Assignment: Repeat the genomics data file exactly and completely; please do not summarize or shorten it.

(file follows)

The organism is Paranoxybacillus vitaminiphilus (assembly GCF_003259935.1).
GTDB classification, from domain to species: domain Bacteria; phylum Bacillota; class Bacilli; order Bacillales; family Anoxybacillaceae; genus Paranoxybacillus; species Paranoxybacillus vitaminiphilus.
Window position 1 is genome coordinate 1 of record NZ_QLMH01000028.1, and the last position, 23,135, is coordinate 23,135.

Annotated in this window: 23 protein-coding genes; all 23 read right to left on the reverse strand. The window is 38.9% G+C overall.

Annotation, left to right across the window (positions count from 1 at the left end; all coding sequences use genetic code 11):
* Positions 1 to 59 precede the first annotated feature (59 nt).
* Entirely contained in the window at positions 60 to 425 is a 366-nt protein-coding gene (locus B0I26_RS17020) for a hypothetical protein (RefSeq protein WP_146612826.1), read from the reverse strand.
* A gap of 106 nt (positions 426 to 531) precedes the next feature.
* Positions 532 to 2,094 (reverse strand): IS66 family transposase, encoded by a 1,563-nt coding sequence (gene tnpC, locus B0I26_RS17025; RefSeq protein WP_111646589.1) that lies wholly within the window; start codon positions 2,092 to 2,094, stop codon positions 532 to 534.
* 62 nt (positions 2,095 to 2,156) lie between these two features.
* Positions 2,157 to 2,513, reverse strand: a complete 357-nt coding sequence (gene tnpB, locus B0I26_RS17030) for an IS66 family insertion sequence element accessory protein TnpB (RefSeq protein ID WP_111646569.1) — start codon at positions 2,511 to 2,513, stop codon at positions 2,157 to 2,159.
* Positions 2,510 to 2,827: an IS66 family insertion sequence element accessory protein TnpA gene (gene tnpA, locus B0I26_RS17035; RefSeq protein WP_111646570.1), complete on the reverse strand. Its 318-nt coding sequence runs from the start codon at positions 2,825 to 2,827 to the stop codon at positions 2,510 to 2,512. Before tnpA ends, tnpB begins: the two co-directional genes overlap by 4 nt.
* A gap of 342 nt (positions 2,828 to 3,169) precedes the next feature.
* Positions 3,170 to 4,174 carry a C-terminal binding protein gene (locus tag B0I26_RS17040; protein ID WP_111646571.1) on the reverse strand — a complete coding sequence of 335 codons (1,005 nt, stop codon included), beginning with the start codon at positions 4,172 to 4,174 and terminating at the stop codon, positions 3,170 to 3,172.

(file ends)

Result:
The organism is Paranoxybacillus vitaminiphilus (assembly GCF_003259935.1).
GTDB classification, from domain to species: domain Bacteria; phylum Bacillota; class Bacilli; order Bacillales; family Anoxybacillaceae; genus Paranoxybacillus; species Paranoxybacillus vitaminiphilus.
Window position 1 is genome coordinate 1 of record NZ_QLMH01000028.1, and the last position, 23,135, is coordinate 23,135.

Annotated in this window: 23 protein-coding genes; all 23 read right to left on the reverse strand. The window is 38.9% G+C overall.

Annotation, left to right across the window (positions count from 1 at the left end; all coding sequences use genetic code 11):
* Positions 1 to 59 precede the first annotated feature (59 nt).
* Entirely contained in the window at positions 60 to 425 is a 366-nt protein-coding gene (locus B0I26_RS17020) for a hypothetical protein (RefSeq protein WP_146612826.1), read from the reverse strand.
* A gap of 106 nt (positions 426 to 531) precedes the next feature.
* Positions 532 to 2,094 (reverse strand): IS66 family transposase, encoded by a 1,563-nt coding sequence (gene tnpC, locus B0I26_RS17025; RefSeq protein WP_111646589.1) that lies wholly within the window; start codon positions 2,092 to 2,094, stop codon positions 532 to 534.
* 62 nt (positions 2,095 to 2,156) lie between these two features.
* Positions 2,157 to 2,513, reverse strand: a complete 357-nt coding sequence (gene tnpB, locus B0I26_RS17030) for an IS66 family insertion sequence element accessory protein TnpB (RefSeq protein ID WP_111646569.1) — start codon at positions 2,511 to 2,513, stop codon at positions 2,157 to 2,159.
* Positions 2,510 to 2,827: an IS66 family insertion sequence element accessory protein TnpA gene (gene tnpA, locus B0I26_RS17035; RefSeq protein WP_111646570.1), complete on the reverse strand. Its 318-nt coding sequence runs from the start codon at positions 2,825 to 2,827 to the stop codon at positions 2,510 to 2,512. Before tnpA ends, tnpB begins: the two co-directional genes overlap by 4 nt.
* A gap of 342 nt (positions 2,828 to 3,169) precedes the next feature.
* Positions 3,170 to 4,174 carry a C-terminal binding protein gene (locus tag B0I26_RS17040; protein ID WP_111646571.1) on the reverse strand — a complete coding sequence of 335 codons (1,005 nt, stop codon included), beginning with the start codon at positions 4,172 to 4,174 and terminating at the stop codon, positions 3,170 to 3,172.